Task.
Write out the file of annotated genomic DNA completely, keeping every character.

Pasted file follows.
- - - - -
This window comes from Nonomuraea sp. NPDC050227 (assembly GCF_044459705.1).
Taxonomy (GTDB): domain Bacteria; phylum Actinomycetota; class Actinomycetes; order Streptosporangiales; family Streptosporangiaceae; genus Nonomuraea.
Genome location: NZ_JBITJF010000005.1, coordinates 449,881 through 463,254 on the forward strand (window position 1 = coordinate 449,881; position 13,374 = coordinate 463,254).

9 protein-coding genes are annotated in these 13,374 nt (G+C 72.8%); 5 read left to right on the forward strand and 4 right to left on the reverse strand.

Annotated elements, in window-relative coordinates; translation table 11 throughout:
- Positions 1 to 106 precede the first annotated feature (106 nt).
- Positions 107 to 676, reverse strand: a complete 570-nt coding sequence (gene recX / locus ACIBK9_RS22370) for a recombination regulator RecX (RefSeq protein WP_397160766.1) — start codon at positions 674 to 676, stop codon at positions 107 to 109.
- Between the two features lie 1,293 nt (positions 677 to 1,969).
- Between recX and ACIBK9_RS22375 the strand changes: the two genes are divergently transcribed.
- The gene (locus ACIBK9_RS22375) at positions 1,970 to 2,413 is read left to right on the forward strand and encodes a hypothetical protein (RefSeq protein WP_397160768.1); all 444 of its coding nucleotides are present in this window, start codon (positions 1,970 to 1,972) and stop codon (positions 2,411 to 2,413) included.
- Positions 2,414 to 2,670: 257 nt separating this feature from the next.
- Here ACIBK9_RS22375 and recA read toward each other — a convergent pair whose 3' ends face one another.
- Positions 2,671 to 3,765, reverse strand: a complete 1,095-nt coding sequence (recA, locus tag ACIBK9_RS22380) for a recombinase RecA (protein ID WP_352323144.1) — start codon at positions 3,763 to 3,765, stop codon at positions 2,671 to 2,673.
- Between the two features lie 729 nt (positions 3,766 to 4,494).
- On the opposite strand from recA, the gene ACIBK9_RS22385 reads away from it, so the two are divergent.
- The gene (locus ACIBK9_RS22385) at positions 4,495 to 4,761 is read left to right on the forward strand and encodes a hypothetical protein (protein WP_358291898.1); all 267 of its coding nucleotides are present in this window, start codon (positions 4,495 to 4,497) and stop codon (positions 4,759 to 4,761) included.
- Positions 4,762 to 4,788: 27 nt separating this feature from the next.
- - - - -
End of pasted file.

This window comes from Nonomuraea sp. NPDC050227 (assembly GCF_044459705.1).
Taxonomy (GTDB): domain Bacteria; phylum Actinomycetota; class Actinomycetes; order Streptosporangiales; family Streptosporangiaceae; genus Nonomuraea.
Genome location: NZ_JBITJF010000005.1, coordinates 449,881 through 463,254 on the forward strand (window position 1 = coordinate 449,881; position 13,374 = coordinate 463,254).

9 protein-coding genes are annotated in these 13,374 nt (G+C 72.8%); 5 read left to right on the forward strand and 4 right to left on the reverse strand.

Annotated elements, in window-relative coordinates; translation table 11 throughout:
- Positions 1 to 106 precede the first annotated feature (106 nt).
- Positions 107 to 676, reverse strand: a complete 570-nt coding sequence (gene recX / locus ACIBK9_RS22370) for a recombination regulator RecX (RefSeq protein WP_397160766.1) — start codon at positions 674 to 676, stop codon at positions 107 to 109.
- Between the two features lie 1,293 nt (positions 677 to 1,969).
- Between recX and ACIBK9_RS22375 the strand changes: the two genes are divergently transcribed.
- The gene (locus ACIBK9_RS22375) at positions 1,970 to 2,413 is read left to right on the forward strand and encodes a hypothetical protein (RefSeq protein WP_397160768.1); all 444 of its coding nucleotides are present in this window, start codon (positions 1,970 to 1,972) and stop codon (positions 2,411 to 2,413) included.
- Positions 2,414 to 2,670: 257 nt separating this feature from the next.
- Here ACIBK9_RS22375 and recA read toward each other — a convergent pair whose 3' ends face one another.
- Positions 2,671 to 3,765, reverse strand: a complete 1,095-nt coding sequence (recA, locus tag ACIBK9_RS22380) for a recombinase RecA (protein ID WP_352323144.1) — start codon at positions 3,763 to 3,765, stop codon at positions 2,671 to 2,673.
- Between the two features lie 729 nt (positions 3,766 to 4,494).
- On the opposite strand from recA, the gene ACIBK9_RS22385 reads away from it, so the two are divergent.
- The gene (locus ACIBK9_RS22385) at positions 4,495 to 4,761 is read left to right on the forward strand and encodes a hypothetical protein (protein WP_358291898.1); all 267 of its coding nucleotides are present in this window, start codon (positions 4,495 to 4,497) and stop codon (positions 4,759 to 4,761) included.
- Positions 4,762 to 4,788: 27 nt separating this feature from the next.